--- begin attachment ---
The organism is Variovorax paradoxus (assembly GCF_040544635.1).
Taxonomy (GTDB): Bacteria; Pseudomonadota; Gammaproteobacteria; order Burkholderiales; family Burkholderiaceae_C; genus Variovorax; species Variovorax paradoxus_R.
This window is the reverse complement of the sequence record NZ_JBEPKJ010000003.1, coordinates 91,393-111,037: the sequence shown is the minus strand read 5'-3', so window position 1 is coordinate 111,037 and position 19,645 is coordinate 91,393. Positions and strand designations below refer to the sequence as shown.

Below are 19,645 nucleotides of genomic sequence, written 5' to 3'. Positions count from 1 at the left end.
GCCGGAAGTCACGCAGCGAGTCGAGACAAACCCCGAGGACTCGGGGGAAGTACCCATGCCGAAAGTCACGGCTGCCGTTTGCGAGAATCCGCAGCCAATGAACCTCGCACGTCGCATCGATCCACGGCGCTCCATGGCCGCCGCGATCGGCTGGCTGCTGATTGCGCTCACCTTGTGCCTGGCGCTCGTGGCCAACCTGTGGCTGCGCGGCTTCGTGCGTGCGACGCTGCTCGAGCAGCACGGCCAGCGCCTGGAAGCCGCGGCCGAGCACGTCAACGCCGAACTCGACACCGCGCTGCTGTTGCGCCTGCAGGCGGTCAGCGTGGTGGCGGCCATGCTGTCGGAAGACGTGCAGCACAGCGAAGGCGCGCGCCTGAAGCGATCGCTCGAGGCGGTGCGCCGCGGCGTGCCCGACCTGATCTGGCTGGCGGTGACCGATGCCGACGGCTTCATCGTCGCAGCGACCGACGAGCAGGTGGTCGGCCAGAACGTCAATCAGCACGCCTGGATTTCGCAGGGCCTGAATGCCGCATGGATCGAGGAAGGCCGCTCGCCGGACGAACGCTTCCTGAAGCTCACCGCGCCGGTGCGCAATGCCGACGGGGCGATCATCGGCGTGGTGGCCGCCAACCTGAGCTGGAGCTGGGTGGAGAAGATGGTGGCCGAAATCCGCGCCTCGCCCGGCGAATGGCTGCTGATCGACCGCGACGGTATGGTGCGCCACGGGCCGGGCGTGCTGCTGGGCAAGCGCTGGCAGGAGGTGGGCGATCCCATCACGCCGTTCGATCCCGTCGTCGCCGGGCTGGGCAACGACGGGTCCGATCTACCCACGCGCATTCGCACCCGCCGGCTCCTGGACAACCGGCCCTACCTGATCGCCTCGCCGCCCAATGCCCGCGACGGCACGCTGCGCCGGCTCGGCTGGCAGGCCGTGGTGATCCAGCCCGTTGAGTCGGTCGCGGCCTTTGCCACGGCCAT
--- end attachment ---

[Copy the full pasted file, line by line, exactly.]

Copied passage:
The organism is Variovorax paradoxus (assembly GCF_040544635.1).
Taxonomy (GTDB): Bacteria; Pseudomonadota; Gammaproteobacteria; order Burkholderiales; family Burkholderiaceae_C; genus Variovorax; species Variovorax paradoxus_R.
This window is the reverse complement of the sequence record NZ_JBEPKJ010000003.1, coordinates 91,393-111,037: the sequence shown is the minus strand read 5'-3', so window position 1 is coordinate 111,037 and position 19,645 is coordinate 91,393. Positions and strand designations below refer to the sequence as shown.

Below are 19,645 nucleotides of genomic sequence, written 5' to 3'. Positions count from 1 at the left end.
GCCGGAAGTCACGCAGCGAGTCGAGACAAACCCCGAGGACTCGGGGGAAGTACCCATGCCGAAAGTCACGGCTGCCGTTTGCGAGAATCCGCAGCCAATGAACCTCGCACGTCGCATCGATCCACGGCGCTCCATGGCCGCCGCGATCGGCTGGCTGCTGATTGCGCTCACCTTGTGCCTGGCGCTCGTGGCCAACCTGTGGCTGCGCGGCTTCGTGCGTGCGACGCTGCTCGAGCAGCACGGCCAGCGCCTGGAAGCCGCGGCCGAGCACGTCAACGCCGAACTCGACACCGCGCTGCTGTTGCGCCTGCAGGCGGTCAGCGTGGTGGCGGCCATGCTGTCGGAAGACGTGCAGCACAGCGAAGGCGCGCGCCTGAAGCGATCGCTCGAGGCGGTGCGCCGCGGCGTGCCCGACCTGATCTGGCTGGCGGTGACCGATGCCGACGGCTTCATCGTCGCAGCGACCGACGAGCAGGTGGTCGGCCAGAACGTCAATCAGCACGCCTGGATTTCGCAGGGCCTGAATGCCGCATGGATCGAGGAAGGCCGCTCGCCGGACGAACGCTTCCTGAAGCTCACCGCGCCGGTGCGCAATGCCGACGGGGCGATCATCGGCGTGGTGGCCGCCAACCTGAGCTGGAGCTGGGTGGAGAAGATGGTGGCCGAAATCCGCGCCTCGCCCGGCGAATGGCTGCTGATCGACCGCGACGGTATGGTGCGCCACGGGCCGGGCGTGCTGCTGGGCAAGCGCTGGCAGGAGGTGGGCGATCCCATCACGCCGTTCGATCCCGTCGTCGCCGGGCTGGGCAACGACGGGTCCGATCTACCCACGCGCATTCGCACCCGCCGGCTCCTGGACAACCGGCCCTACCTGATCGCCTCGCCGCCCAATGCCCGCGACGGCACGCTGCGCCGGCTCGGCTGGCAGGCCGTGGTGATCCAGCCCGTTGAGTCGGTCGCGGCCTTTGCCACGGCCAT